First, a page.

Discharge from breasts; Milk secretions; Lactation - abnormal; Witch's milk (neonatal milk); Galactorrhea; Inverted nipple; Nipple problems; Breast cancer - discharge
Nipple discharge is any fluid that comes out of the nipple area in your breast.
Sometimes discharge from your nipples is OK and will get better on its own. You are more likely to have nipple discharge if you have been pregnant at least once.
Nipple discharge is most often not due to cancer (thus a benign condition), but rarely, it can be a sign of breast cancer. It is important to find out what is causing it and to get treatment. Here are some reasons for nipple discharge:
Sometimes, babies can have nipple discharge. This is caused by hormones from the mother before birth. It should go away in 2 weeks.
Cancers such as Paget disease (a rare type of cancer involving the skin of the nipple) can also cause nipple discharge.
Nipple discharge that is not normal is:
Nipple discharge is more likely to be normal if it:
The color of the discharge does not tell you whether it is normal. The discharge can look milky, clear, yellow, green, or brown.
Squeezing your nipple to check for discharge can make it worse. Leaving the nipple alone may make the discharge stop.
Your health care provider will examine you and ask questions about your symptoms and medical history.
Tests that may be done include:
Once the cause of your nipple discharge is found, your provider can recommend ways to treat it. You may:
If all of your tests are normal, you may not need treatment. You should have another mammogram and physical exam within 1 year.
Most of the time, nipple problems are not breast cancer. These problems will either go away with the right treatment, or they can be watched closely over time.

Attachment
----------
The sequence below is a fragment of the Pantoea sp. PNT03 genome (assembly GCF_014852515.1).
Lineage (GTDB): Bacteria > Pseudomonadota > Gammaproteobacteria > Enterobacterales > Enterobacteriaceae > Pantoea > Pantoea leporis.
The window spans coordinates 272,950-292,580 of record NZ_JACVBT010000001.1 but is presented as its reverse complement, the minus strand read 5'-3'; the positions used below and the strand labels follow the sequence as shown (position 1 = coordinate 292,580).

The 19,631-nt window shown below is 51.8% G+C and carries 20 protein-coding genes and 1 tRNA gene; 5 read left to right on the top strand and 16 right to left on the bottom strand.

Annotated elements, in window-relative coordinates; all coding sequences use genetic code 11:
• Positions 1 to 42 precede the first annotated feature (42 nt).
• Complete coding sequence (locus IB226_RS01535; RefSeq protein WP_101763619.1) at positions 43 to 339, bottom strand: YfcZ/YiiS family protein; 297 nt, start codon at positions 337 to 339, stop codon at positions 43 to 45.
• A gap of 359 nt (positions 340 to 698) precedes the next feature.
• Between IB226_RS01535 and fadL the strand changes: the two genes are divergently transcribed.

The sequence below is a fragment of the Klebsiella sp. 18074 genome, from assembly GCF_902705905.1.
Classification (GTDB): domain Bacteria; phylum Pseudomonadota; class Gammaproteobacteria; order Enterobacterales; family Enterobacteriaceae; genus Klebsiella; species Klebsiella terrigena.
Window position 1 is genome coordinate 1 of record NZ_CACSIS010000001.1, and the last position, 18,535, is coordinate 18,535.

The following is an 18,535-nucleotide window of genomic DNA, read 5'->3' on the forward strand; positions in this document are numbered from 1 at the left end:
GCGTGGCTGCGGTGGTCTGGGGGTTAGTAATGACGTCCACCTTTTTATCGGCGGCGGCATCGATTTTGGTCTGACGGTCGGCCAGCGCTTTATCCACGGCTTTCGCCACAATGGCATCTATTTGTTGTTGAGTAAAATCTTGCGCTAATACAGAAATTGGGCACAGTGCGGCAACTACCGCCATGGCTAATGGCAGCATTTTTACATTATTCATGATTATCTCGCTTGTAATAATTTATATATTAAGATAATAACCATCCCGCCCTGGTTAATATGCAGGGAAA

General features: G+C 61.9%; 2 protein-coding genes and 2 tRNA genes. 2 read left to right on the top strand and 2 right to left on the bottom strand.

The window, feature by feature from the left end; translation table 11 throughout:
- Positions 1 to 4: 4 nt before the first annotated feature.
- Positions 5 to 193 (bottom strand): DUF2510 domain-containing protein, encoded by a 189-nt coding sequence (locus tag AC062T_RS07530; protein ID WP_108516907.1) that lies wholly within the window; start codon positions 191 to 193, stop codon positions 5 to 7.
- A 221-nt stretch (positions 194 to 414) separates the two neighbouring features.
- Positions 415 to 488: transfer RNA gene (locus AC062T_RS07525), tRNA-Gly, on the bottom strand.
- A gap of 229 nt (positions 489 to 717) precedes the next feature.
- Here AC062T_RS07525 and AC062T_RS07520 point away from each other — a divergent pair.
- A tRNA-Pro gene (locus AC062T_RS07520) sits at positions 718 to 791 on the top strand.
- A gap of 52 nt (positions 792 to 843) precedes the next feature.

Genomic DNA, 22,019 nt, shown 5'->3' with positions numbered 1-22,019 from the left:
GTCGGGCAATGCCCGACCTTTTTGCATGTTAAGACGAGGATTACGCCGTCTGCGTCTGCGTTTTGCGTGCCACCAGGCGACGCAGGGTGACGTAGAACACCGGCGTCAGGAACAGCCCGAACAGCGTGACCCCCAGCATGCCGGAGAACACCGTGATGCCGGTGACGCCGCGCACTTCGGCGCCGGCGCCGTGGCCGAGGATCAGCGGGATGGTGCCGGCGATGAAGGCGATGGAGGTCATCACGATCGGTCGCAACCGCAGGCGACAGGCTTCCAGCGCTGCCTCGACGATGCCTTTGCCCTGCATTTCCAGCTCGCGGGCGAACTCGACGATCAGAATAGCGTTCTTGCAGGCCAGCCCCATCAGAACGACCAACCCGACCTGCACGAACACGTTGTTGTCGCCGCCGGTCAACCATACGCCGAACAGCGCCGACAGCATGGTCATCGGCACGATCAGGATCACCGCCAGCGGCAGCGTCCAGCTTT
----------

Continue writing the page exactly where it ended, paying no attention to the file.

Nipple discharge may be a symptom of breast cancer or a pituitary tumor.
Skin changes around the nipple may be caused by Paget disease.
Have your provider evaluate any nipple discharge.
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Sandadi S, Rock DT, Orr JW, Valela FA. Breast diseases: detection, management, and surveillance of breast disease. In: Gershenson DM, Lentz GM, Valea FA, Lobo RA, eds. Comprehensive Gynecology. 8th ed. Philadelphia, PA: Elsevier; 2022:chap 15.
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Review Date: 10/10/2022
Reviewed By: Jonas DeMuro, MD, Diplomate of the American Board of Surgery with added Qualifications in Surgical Critical Care, Assistant Professor of Surgery, Renaissance School of Medicine, Stony Brook, NY. Review provided by VeriMed Healthcare Network. Also reviewed by David C. Dugdale, MD, Medical Director, Brenda Conaway, Editorial Director, and the A.D.A.M. Editorial team.
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